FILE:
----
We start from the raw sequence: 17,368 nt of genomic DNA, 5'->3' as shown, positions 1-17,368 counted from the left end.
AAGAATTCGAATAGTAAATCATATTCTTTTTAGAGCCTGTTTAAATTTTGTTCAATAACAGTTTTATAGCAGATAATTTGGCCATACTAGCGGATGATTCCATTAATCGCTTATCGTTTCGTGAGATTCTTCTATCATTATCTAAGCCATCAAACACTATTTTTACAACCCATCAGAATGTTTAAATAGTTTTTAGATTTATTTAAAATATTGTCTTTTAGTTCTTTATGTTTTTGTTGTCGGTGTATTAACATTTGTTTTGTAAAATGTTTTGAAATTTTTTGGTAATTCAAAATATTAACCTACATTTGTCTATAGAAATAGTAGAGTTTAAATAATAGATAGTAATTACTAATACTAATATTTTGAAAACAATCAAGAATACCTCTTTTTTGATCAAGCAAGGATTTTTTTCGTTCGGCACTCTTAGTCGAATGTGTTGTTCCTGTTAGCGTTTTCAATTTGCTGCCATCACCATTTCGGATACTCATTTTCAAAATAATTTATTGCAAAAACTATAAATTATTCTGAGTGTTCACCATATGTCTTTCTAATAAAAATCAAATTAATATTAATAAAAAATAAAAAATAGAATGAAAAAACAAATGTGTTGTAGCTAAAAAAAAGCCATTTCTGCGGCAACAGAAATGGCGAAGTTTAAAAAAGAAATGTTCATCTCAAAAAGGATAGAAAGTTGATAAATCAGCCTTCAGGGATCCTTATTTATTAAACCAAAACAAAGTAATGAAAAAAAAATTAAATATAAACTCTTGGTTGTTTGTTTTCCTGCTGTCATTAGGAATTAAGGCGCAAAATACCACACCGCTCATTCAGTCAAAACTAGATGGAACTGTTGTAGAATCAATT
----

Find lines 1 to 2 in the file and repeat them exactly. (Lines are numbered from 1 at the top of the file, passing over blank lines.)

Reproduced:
We start from the raw sequence: 17,368 nt of genomic DNA, 5'->3' as shown, positions 1-17,368 counted from the left end.
AAGAATTCGAATAGTAAATCATATTCTTTTTAGAGCCTGTTTAAATTTTGTTCAATAACAGTTTTATAGCAGATAATTTGGCCATACTAGCGGATGATTCCATTAATCGCTTATCGTTTCGTGAGATTCTTCTATCATTATCTAAGCCATCAAACACTATTTTTACAACCCATCAGAATGTTTAAATAGTTTTTAGATTTATTTAAAATATTGTCTTTTAGTTCTTTATGTTTTTGTTGTCGGTGTATTAACATTTGTTTTGTAAAATGTTTTGAAATTTTTTGGTAATTCAAAATATTAACCTACATTTGTCTATAGAAATAGTAGAGTTTAAATAATAGATAGTAATTACTAATACTAATATTTTGAAAACAATCAAGAATACCTCTTTTTTGATCAAGCAAGGATTTTTTTCGTTCGGCACTCTTAGTCGAATGTGTTGTTCCTGTTAGCGTTTTCAATTTGCTGCCATCACCATTTCGGATACTCATTTTCAAAATAATTTATTGCAAAAACTATAAATTATTCTGAGTGTTCACCATATGTCTTTCTAATAAAAATCAAATTAATATTAATAAAAAATAAAAAATAGAATGAAAAAACAAATGTGTTGTAGCTAAAAAAAAGCCATTTCTGCGGCAACAGAAATGGCGAAGTTTAAAAAAGAAATGTTCATCTCAAAAAGGATAGAAAGTTGATAAATCAGCCTTCAGGGATCCTTATTTATTAAACCAAAACAAAGTAATGAAAAAAAAATTAAATATAAACTCTTGGTTGTTTGTTTTCCTGCTGTCATTAGGAATTAAGGCGCAAAATACCACACCGCTCATTCAGTCAAAACTAGATGGAACTGTTGTAGAATCAATT